11. Matt Phillips says:

    As I mentioned on Twitter, as a wholehearted supporter of “#formbeforefootwear” I totally agree that wearing a trainer to overcome a bio-mechanic inefficiency is not a long term solution, I find the suggestion that we erase the term “over-pronation” slightly confusing…

    Pronation is indeed a natural series of muscle contractions & resulting joint motion that needs to occur each time a limb(s) lands in order to decelerate the body prior to the next acceleration (supination), but if this series of contractions is not optimised, e.g. made inefficient by muscle weakness, hence causing the body to remain in the pronated decelerative state for too long, then surely this is a case of OVER-pronation and once diagnosed can be treated by adjusting (stretching / strengthening) the kinetic chain as and where necessary?

    • Pete Larson says:

      I don’t think the term overpronation should disappear as a clinical diagnosis, but I don’t think it’s application in shoe shops is particularly helpful, nor do I think it is consistently applied or meaningfully diagnosed in such settings.

      • Matt Phillips says:

        Now that, Pete, makes perfect sense to me. In fact, you just made day. It’s the application of the terminology at fault, not the terminology. Thanks for the reply and hosting the debate.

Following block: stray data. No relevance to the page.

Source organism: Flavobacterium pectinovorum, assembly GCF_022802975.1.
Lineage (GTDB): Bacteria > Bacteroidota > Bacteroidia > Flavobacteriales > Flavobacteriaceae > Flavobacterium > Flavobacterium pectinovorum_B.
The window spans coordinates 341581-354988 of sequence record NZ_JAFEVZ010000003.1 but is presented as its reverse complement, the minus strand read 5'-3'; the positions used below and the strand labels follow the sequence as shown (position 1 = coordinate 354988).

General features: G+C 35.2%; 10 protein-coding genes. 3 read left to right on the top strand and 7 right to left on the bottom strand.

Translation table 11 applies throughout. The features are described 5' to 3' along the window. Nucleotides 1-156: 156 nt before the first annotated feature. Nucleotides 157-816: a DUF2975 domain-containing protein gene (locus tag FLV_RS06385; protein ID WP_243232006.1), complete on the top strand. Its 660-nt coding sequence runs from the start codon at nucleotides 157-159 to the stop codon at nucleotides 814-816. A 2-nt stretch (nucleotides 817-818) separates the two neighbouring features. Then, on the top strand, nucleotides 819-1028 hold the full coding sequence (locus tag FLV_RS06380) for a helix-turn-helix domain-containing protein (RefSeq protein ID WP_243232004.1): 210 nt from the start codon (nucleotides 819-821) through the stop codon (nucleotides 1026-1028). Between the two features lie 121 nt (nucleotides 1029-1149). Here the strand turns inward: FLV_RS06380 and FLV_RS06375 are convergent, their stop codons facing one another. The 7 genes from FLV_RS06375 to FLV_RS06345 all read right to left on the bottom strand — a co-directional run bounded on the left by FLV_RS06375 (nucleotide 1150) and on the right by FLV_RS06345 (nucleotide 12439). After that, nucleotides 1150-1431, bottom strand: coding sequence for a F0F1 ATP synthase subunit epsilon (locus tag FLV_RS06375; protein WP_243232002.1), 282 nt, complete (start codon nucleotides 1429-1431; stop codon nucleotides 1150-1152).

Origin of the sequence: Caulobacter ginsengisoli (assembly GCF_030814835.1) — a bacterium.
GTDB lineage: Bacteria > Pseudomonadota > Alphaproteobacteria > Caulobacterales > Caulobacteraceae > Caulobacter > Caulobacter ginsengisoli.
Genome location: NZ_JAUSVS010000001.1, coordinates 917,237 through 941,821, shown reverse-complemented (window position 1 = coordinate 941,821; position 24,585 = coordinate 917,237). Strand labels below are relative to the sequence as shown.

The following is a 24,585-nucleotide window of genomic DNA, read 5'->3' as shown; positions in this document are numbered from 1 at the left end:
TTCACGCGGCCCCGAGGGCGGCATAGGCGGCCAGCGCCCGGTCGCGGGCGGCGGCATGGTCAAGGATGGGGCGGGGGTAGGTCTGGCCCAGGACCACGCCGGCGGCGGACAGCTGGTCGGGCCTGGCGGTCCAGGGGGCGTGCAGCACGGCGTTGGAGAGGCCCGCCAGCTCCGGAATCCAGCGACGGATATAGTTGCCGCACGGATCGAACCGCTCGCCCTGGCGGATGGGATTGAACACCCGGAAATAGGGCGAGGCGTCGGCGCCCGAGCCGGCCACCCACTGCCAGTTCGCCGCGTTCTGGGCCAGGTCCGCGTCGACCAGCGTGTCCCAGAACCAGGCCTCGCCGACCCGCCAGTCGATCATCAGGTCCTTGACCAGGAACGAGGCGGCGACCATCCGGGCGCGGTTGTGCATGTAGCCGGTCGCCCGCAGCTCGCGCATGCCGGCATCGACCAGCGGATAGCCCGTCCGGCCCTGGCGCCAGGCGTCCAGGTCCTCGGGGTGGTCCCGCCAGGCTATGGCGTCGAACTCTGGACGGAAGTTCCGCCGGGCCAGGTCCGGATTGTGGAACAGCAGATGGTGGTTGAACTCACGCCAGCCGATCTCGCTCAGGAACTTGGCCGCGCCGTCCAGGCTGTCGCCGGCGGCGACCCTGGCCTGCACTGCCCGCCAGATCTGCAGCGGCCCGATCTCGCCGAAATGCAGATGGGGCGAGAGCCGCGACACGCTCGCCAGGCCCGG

12. Lightning_Racer says:

    OK, I just skimmed Griffiths, and that was uninteresting to me. He said something like static measurements of pronation cannot be linked to dynamic foot function, which I have heard before, and have bought into it based on experience (girlfriend has flat feet, runs really high mileage for 20 years injury free in neutral shoes). We know that wet footprint test is useless. However, the standard treadmill test at running shops is a dynamic measurement of overpronation, right? Maybe people want to say that is useless as well, but I don’t think so based my experiment of myself. Maybe it is useless for other people.

    • Lightning_Racer says:

      By treadmill test, I mean with a slow motion video taken from behind the runner…

      • How is the treadmill test helpful to you? I think it may become important to me in shoe selection; still trying to figure it out.

        • Pete Larson says: